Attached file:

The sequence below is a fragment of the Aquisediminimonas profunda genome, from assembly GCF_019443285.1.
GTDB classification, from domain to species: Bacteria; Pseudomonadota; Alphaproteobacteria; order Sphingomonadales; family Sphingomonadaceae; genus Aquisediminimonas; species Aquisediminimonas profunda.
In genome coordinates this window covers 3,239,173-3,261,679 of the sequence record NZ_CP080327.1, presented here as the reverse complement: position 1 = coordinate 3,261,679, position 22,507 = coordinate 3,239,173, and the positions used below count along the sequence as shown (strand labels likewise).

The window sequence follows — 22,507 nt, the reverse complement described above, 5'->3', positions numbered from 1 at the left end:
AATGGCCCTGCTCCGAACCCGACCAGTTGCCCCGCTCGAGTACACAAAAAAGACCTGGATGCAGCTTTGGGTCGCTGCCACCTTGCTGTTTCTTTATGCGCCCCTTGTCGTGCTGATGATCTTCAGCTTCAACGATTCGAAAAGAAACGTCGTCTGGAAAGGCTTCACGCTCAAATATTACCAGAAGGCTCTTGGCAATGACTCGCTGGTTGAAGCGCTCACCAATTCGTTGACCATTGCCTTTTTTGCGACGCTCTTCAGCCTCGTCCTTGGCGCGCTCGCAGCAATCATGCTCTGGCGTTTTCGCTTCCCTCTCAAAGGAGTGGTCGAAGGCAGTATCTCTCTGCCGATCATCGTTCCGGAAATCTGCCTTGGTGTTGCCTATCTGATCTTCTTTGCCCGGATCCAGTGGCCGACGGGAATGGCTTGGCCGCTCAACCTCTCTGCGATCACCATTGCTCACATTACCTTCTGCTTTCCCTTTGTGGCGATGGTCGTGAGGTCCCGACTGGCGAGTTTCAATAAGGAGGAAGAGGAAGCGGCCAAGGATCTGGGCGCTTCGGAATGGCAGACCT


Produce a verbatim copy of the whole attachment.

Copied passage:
The sequence below is a fragment of the Aquisediminimonas profunda genome, from assembly GCF_019443285.1.
GTDB classification, from domain to species: Bacteria; Pseudomonadota; Alphaproteobacteria; order Sphingomonadales; family Sphingomonadaceae; genus Aquisediminimonas; species Aquisediminimonas profunda.
In genome coordinates this window covers 3,239,173-3,261,679 of the sequence record NZ_CP080327.1, presented here as the reverse complement: position 1 = coordinate 3,261,679, position 22,507 = coordinate 3,239,173, and the positions used below count along the sequence as shown (strand labels likewise).

The window sequence follows — 22,507 nt, the reverse complement described above, 5'->3', positions numbered from 1 at the left end:
AATGGCCCTGCTCCGAACCCGACCAGTTGCCCCGCTCGAGTACACAAAAAAGACCTGGATGCAGCTTTGGGTCGCTGCCACCTTGCTGTTTCTTTATGCGCCCCTTGTCGTGCTGATGATCTTCAGCTTCAACGATTCGAAAAGAAACGTCGTCTGGAAAGGCTTCACGCTCAAATATTACCAGAAGGCTCTTGGCAATGACTCGCTGGTTGAAGCGCTCACCAATTCGTTGACCATTGCCTTTTTTGCGACGCTCTTCAGCCTCGTCCTTGGCGCGCTCGCAGCAATCATGCTCTGGCGTTTTCGCTTCCCTCTCAAAGGAGTGGTCGAAGGCAGTATCTCTCTGCCGATCATCGTTCCGGAAATCTGCCTTGGTGTTGCCTATCTGATCTTCTTTGCCCGGATCCAGTGGCCGACGGGAATGGCTTGGCCGCTCAACCTCTCTGCGATCACCATTGCTCACATTACCTTCTGCTTTCCCTTTGTGGCGATGGTCGTGAGGTCCCGACTGGCGAGTTTCAATAAGGAGGAAGAGGAAGCGGCCAAGGATCTGGGCGCTTCGGAATGGCAGACCT